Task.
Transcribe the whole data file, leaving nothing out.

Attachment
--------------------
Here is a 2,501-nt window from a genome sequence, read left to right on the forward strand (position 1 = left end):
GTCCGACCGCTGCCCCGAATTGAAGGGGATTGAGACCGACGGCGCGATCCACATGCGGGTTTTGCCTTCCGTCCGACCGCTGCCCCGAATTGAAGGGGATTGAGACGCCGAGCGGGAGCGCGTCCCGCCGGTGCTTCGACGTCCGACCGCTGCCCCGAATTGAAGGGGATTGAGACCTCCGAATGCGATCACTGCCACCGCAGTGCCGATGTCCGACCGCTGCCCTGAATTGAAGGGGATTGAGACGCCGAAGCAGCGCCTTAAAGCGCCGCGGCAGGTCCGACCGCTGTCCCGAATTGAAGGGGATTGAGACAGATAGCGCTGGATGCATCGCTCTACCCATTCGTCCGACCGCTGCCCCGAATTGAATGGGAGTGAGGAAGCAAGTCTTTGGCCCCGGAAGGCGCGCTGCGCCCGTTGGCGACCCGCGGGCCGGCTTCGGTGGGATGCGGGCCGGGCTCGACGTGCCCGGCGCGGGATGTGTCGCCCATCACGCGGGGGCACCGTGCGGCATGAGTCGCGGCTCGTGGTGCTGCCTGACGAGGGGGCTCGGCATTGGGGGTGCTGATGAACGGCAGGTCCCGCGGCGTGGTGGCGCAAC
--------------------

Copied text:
Here is a 2,501-nt window from a genome sequence, read left to right on the forward strand (position 1 = left end):
GTCCGACCGCTGCCCCGAATTGAAGGGGATTGAGACCGACGGCGCGATCCACATGCGGGTTTTGCCTTCCGTCCGACCGCTGCCCCGAATTGAAGGGGATTGAGACGCCGAGCGGGAGCGCGTCCCGCCGGTGCTTCGACGTCCGACCGCTGCCCCGAATTGAAGGGGATTGAGACCTCCGAATGCGATCACTGCCACCGCAGTGCCGATGTCCGACCGCTGCCCTGAATTGAAGGGGATTGAGACGCCGAAGCAGCGCCTTAAAGCGCCGCGGCAGGTCCGACCGCTGTCCCGAATTGAAGGGGATTGAGACAGATAGCGCTGGATGCATCGCTCTACCCATTCGTCCGACCGCTGCCCCGAATTGAATGGGAGTGAGGAAGCAAGTCTTTGGCCCCGGAAGGCGCGCTGCGCCCGTTGGCGACCCGCGGGCCGGCTTCGGTGGGATGCGGGCCGGGCTCGACGTGCCCGGCGCGGGATGTGTCGCCCATCACGCGGGGGCACCGTGCGGCATGAGTCGCGGCTCGTGGTGCTGCCTGACGAGGGGGCTCGGCATTGGGGGTGCTGATGAACGGCAGGTCCCGCGGCGTGGTGGCGCAAC